Flat or precision ground?

When ordering metal stock online what is the difference of flat ground
stock and precision ground stock? Does precision mean a smoother
surface or something else?
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It means what it says. Its precision dimensions. Flat ground is just pretty to look at, tolerances +/- 0.005 kind of thing. Precision ground is +/-0.0005 kind of thing.
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Steve Taylor
What Steve said, but recently bought a piece of flat ground 52100 from AdmiralSteel.com and instead of 1/8" it's .116" on on end and .118" on the other. Turns out good for me that it's that way actually. ;)
The grinding marks on the 52100 are in the form of swirls BTW.
The thickness is very important to me since I mess with re-placing pocket knife blades and springs and certain odd-ball sizes are needed. I figure I can flat-file about as good as most but somehow even using a micrometer etc the "homemade thickness" just doesn't feel right after the pocket knife is all together. :/
CRA 1095 has a smoother finish than precision-ground O1 IME.
But I've gotten some 3/32" 1095 that's as low as .090", which again worked out great for me. :)
CRA (cold rolled annealed) has a nicer finish than the HR (hot rolled) and is what you'll want if any of the finished knife is going to have some of the original surface left showing.
I recently got some hot rolled annealed 1095 and for me, and my dislike of polished knife blades;) it's going to work out great.
All I -really- care about is-> edge taking and edge holding, ok?
Right here on this NG is where I learned so much about circular saw blade steel. -0186 or "8670-modified"- That stuff has turned out to be great stuff! ...and talk about some odd-ball thicknesses. ;)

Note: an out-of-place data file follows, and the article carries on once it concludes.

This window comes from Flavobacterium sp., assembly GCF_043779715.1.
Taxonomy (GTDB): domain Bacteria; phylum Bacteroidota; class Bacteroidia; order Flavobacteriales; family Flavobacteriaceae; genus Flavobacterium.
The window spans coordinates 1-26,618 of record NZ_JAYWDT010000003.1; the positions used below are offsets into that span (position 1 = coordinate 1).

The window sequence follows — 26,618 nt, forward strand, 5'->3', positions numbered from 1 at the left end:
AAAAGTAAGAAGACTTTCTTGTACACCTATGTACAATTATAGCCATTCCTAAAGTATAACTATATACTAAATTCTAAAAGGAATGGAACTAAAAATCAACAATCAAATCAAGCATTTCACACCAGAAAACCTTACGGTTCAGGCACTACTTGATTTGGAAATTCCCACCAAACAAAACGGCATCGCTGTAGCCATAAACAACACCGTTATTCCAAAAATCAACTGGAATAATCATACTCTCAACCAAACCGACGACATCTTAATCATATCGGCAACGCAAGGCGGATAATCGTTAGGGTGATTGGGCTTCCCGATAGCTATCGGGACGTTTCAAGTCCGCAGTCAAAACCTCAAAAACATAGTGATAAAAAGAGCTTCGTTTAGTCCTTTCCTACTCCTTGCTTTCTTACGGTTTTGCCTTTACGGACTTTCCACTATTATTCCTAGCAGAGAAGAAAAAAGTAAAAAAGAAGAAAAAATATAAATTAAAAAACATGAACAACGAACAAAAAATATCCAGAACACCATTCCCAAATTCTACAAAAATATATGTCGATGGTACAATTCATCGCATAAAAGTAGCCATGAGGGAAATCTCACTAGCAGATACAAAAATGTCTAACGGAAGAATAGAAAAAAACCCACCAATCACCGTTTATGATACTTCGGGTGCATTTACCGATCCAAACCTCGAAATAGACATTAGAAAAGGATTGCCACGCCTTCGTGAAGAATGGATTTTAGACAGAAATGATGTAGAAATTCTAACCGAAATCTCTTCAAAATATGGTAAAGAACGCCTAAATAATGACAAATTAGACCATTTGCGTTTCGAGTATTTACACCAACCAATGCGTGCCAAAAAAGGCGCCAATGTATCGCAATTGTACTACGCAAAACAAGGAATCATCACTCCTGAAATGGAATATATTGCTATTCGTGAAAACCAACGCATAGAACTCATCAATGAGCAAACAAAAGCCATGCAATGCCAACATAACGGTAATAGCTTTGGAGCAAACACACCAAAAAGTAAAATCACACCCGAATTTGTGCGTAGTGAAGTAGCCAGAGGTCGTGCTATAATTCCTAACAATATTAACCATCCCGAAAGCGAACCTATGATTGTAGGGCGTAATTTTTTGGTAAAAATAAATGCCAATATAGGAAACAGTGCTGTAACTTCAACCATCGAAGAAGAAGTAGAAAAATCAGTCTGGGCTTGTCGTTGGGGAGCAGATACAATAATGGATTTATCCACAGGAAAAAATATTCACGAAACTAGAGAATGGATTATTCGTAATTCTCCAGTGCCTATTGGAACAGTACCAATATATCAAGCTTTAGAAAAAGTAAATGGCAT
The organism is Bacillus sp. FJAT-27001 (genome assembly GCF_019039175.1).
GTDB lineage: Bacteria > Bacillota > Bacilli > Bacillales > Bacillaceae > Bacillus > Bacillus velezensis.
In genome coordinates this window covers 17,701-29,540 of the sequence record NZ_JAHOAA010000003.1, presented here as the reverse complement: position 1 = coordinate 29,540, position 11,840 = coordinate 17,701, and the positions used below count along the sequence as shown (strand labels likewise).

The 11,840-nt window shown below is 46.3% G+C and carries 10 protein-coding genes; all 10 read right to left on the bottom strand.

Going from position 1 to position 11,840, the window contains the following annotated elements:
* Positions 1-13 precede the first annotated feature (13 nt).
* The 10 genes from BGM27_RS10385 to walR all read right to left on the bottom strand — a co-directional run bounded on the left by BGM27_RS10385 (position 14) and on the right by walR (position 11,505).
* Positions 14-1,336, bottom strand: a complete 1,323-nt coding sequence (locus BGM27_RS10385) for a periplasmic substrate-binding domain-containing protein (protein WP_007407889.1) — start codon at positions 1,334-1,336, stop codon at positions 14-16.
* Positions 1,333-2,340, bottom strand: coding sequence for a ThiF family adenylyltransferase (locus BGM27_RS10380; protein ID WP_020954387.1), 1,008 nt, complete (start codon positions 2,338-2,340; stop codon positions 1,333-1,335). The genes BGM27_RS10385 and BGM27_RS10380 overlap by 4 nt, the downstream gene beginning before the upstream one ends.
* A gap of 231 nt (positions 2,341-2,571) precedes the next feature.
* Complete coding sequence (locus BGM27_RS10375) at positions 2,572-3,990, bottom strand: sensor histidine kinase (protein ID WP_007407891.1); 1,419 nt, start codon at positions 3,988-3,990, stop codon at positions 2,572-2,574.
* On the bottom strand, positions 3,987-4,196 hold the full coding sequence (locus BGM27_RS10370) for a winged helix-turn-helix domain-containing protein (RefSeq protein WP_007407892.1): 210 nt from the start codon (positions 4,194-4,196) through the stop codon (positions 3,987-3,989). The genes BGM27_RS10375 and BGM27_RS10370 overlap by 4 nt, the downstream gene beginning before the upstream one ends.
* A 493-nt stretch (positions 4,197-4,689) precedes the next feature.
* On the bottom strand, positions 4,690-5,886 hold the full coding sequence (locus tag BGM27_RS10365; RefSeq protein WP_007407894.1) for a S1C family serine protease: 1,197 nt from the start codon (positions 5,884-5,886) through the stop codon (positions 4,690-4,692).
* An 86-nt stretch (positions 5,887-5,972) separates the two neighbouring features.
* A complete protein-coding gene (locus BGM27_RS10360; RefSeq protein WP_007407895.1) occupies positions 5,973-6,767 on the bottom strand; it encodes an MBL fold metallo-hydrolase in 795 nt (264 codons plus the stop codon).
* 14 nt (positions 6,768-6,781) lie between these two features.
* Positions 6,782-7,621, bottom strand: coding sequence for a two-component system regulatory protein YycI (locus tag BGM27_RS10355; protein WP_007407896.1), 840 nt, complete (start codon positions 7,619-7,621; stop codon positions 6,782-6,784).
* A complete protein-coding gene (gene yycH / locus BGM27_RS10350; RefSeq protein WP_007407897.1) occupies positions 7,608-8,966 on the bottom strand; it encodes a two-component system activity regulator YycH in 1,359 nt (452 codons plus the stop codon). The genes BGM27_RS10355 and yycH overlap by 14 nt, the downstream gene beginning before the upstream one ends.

Done made quite a bit of use of both those attributes already too. :)
One example is an old clunker 4 bladed scout-knife with a missing spring, turned it into a 3 bladed "cattle knife".
Cattle knife = early 1870's Stockman - early 1890's
"murkin" utility knife is a cross between the you're-a-peein utility and the murkin cattle knife = 1900 and adopted by the Boy Scouts in 1911. -paraphrased from Levine's Guide
So a "scout knife" is like, new-fangled junk, or something. ;)
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(didn't end up using all that's shown) (I made the butt-spring for the original master blade from 1095)
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(only replaced those two blades and they are .102" 8670-M) (original double-ended-spring was made by Remington and is .100")
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(original Remington black jigged phenolic plastic handle slabs) (no brass or nickel-silver in that old 50's knife so I used baling wire and W1 drill rod for pins)
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(the original blade that I didn't re-heat-treat which leads to a whole nuther thread ;)
Alvin in AZ (knife knut)
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